Elkader resolution opposes Alliant rate hike

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By Willis Patenaude, Times-Register


The Elkader City Council has joined other area communities in taking a stand against Alliant Energy’s recent request submitted to the Iowa Utilities Board (IUB) to increase its electric and natural gas base rates. Elkader is one of several cities, including Decorah, Kalona and Rowan to pass resolutions opposing what would be Alliant’s sixth rate increase since 2004, with the most recent coming in 2019, when rates were raised by 8.1 percent for electricity and 9.7 percent for gas. 


This time around, Alliant is requesting an increase in electric service revenue of $284 million, or approximately 16 percent above their existing electric revenue requirement, as well as an increase in natural gas service revenue of approximately $14 million, or 5 percent above their existing gas revenue requirement. 


According to a press release, the request will be done in a phased-in approach over two years to “prioritize customer affordability,” with 7.7 percent, or roughly $10 a month to residential customers, starting in October 2024. The second phase of the increase will start in October 2025 with a 5.7 percent increase, or about an additional $7 per month.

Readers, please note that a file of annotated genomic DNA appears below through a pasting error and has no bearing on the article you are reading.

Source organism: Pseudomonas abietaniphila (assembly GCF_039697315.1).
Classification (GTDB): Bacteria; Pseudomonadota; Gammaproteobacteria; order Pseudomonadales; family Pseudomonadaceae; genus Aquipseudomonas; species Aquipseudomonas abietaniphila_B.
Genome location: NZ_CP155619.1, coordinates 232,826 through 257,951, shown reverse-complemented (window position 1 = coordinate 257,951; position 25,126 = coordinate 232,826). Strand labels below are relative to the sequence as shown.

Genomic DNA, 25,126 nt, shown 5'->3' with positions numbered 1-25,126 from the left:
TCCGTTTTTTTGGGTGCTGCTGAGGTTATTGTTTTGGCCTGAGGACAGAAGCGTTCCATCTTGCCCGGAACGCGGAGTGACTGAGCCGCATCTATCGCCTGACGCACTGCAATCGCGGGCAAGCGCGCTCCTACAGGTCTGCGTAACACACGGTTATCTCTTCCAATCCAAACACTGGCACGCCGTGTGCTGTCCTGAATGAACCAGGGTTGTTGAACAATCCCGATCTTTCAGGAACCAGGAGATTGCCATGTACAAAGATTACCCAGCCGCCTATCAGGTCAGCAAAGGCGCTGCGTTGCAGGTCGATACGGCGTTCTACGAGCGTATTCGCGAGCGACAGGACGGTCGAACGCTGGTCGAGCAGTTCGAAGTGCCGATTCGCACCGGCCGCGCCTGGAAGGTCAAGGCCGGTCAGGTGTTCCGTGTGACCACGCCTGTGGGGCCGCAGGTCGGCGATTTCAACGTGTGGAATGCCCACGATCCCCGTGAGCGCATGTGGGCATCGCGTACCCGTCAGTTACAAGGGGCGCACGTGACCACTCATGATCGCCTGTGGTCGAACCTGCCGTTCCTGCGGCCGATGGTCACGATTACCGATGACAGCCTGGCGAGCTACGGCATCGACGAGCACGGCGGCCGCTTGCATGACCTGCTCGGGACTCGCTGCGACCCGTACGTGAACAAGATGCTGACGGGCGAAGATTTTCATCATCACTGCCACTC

The resolution unanimously passed by the council provides data not just for residential, but for small businesses, who would see a 20 percent increase. Large general service customers would see an increase between 17.4 and 20 percent. 


The resolution also noted this would be the single largest rate in the company’s history if approved and take, on average, another $565 from Alliant’s nearly 503,000 customers. 


Furthermore, the resolution pointed out that Alliant posted $1.72 billion in gross profits in 2022, while also increasing its annual common stock dividend by 6 percent. Its chief executive officer was paid well over $7.2 million in 2022. 


All of this is on top of the fact that, according to the U.S. Energy Information Agency, Alliant had the third highest residential costs among similarly sized utilities in the Midwest, and was 61 percent higher than MidAmerican, which had the lowest residential costs. When it comes to commercial and industrial, Alliant outpaced MidAmerican by 48 percent and 31 percent, respectively. 


“We’re not just opposing a rate increase. Rate increases, we understand, are part of operating budgets. But specifically, a rate increase when compared to another supplier of energy in the Midwest is 60 percent higher and they’re going to ask for another increase. That’s material to our opposition,” said council member Tony Hauber. 


Alliant’s latest efforts in Iowa are not unlike a request the company just had approved in neighboring Wisconsin, where the Wisconsin Public Service Commission approved an 8.4 percent increase over the next two years. The justification was similar to those provided in the press release for Iowa customers, namely the company’s investment in solar power and clean energy. The overall goal is to invest now to avoid long-term costs.